Morrison, Diaz and Oates

If you live/work/study near the New York Public Library and can attend their literary events you’re very lucky. The rest of us can enjoy them as podcasts or videos. Here are two of the best (yep, three names, two talks).

morrison_19_crop_crop_cropToni Morrison and Junot Diaz (1 hour 32 minutes)

To be able to hear these literary giants in conversation is one of the wonders of the modern world. I listened to Morrison (her work as an editor, why it’s necessary to know your characters, the importance of controlled research) while walking around a suburban Melbourne park, past an outdoor tai chi class and two men doing push ups on wet grass, listened to Diaz (how books invite us to read them in certain ways) as I yanked my dogs away from hissing geese at the edge of the lake. This is astounding to me.

Joyce Carol Oates (32 minutes, part of the Books at Noon series)

There’s probably no reason to explain why listening to Joyce Carol Oates is enlightening, fascinating and, in fact, necessary for anyone who writes. But in case you’re not an admirer, Oates is one of the most skilled, intelligent, well-read writers in the English-speaking world. Since 1963, she has published more than forty novels, as well as plays, essays, poems and short stories. She has won more awards than I could list here. And to hear her talk about writing is to sit-in on a masterclass: a privilege.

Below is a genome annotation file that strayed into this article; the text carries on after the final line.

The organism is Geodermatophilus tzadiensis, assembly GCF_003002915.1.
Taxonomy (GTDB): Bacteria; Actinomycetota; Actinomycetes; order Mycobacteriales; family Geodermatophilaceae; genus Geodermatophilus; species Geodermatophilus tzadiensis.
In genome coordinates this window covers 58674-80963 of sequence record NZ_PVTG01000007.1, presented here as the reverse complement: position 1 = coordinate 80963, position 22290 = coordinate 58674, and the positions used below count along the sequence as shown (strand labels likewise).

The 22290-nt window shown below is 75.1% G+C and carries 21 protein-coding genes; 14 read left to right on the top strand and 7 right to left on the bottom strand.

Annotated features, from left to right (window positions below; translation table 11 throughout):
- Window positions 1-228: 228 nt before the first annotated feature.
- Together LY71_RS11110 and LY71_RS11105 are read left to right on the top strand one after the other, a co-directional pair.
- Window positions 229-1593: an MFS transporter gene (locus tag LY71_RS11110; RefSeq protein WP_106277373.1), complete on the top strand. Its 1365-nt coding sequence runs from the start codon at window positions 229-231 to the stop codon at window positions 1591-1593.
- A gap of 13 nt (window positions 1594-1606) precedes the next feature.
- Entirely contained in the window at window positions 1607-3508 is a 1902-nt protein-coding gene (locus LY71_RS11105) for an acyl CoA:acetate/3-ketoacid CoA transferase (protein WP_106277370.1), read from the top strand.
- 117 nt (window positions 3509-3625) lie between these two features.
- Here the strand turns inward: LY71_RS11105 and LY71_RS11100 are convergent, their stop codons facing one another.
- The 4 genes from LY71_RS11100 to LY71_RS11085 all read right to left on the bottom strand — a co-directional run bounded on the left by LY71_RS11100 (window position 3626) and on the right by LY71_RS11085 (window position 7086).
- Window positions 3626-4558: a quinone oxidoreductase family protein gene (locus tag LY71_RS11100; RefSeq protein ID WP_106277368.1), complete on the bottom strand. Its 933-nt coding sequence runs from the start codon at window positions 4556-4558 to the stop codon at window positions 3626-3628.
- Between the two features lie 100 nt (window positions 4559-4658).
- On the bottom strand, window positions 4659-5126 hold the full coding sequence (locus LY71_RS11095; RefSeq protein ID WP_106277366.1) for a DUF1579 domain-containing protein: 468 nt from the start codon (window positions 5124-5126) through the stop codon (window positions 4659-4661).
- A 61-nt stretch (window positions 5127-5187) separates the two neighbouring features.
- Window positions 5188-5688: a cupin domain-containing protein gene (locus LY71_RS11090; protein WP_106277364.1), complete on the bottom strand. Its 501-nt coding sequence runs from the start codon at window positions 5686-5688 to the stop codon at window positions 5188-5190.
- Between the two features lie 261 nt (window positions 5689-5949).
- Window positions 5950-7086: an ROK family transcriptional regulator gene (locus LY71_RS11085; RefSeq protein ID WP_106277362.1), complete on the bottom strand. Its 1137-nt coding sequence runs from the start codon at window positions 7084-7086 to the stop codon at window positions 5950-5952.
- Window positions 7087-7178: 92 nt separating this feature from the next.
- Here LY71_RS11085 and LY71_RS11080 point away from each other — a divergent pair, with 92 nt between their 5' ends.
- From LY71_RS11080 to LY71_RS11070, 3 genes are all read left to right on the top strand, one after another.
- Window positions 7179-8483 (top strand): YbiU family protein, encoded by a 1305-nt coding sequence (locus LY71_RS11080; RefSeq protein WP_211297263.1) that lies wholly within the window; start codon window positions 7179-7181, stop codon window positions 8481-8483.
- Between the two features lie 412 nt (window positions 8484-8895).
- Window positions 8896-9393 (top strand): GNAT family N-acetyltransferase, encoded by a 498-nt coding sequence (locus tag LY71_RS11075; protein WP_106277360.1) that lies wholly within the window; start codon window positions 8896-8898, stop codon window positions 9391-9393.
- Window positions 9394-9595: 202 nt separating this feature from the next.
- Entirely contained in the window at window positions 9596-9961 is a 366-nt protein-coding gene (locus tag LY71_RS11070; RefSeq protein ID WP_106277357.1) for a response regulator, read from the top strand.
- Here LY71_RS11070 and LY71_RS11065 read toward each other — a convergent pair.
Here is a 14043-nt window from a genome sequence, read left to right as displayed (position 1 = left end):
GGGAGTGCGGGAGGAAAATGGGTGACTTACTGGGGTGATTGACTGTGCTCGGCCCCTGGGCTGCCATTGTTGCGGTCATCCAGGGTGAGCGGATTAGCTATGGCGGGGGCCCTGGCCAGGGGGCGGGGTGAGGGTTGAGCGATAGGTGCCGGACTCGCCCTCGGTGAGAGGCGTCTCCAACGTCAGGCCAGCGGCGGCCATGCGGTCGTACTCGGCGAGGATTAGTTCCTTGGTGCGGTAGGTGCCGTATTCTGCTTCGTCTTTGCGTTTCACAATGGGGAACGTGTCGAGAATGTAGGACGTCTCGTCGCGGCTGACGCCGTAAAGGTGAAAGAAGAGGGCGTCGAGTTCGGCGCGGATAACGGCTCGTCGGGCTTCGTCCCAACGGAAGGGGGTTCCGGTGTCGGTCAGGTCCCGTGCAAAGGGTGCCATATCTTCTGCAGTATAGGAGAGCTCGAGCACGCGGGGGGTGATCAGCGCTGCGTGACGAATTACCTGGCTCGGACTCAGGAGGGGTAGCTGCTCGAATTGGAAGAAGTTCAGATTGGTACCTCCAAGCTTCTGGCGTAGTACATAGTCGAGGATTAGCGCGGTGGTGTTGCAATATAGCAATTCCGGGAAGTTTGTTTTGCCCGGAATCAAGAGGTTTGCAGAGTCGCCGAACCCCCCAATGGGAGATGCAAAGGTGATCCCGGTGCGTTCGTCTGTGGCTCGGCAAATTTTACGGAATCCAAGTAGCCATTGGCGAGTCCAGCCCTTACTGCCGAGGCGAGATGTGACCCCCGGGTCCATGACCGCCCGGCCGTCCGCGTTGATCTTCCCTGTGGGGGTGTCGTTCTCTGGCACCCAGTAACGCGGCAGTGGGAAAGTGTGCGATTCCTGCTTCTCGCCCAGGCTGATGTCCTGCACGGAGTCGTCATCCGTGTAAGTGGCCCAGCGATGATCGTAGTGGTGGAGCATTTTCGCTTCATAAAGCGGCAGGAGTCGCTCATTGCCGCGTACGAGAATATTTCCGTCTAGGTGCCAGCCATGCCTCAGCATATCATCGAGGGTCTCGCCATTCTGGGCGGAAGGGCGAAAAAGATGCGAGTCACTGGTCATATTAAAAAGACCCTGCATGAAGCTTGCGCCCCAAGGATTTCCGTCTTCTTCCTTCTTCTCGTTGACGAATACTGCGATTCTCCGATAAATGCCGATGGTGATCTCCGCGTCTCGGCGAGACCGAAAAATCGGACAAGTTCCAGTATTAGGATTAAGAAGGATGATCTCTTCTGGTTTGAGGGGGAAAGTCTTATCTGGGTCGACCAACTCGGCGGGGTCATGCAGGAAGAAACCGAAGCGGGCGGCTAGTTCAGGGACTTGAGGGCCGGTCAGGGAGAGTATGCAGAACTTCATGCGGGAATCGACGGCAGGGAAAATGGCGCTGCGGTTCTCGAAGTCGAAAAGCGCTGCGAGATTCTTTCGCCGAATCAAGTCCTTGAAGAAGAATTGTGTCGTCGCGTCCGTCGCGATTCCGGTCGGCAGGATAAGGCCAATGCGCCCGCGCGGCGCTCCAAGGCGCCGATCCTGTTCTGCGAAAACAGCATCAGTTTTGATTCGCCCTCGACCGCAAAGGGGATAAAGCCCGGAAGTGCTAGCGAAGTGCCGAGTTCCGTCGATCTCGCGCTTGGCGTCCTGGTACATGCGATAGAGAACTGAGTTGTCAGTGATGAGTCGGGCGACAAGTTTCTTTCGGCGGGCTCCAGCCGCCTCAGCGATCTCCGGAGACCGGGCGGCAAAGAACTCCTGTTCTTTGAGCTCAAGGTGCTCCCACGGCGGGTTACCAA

I’m aware I recommend American, Canadian and British podcasts exclusively. I only speak English so podcasts in other languages are unavailable to me. Which is a shame. I’d like to mention an Australian podcast but haven’t heard one worth sharing. Maybe it’s a numbers thing. There are more American, Canadian and British podcasts so there is more of a chance to hear a good one.

I tried to address this recently. I sought out Australian interviews online but they were so often dull, ponderous or twee, so often the same voices, so often advertisements for recent work. They didn’t allow the listener into the conversation in any meaningful or engaging way. I subscribed to an Australian podcast run by two women who work at a writers’ centre. The first episode I listened to opened with them discussing school holidays and childcare arrangements. Can you imagine Michael Chabon, James Wood or Francine Prose starting a discussion about the craft of writing in this way? Truly, we can be our own worst enemies.

So, back to New York… I hope you enjoy listening to Toni Morrison, Junot Diaz and Joyce Carol Oates.


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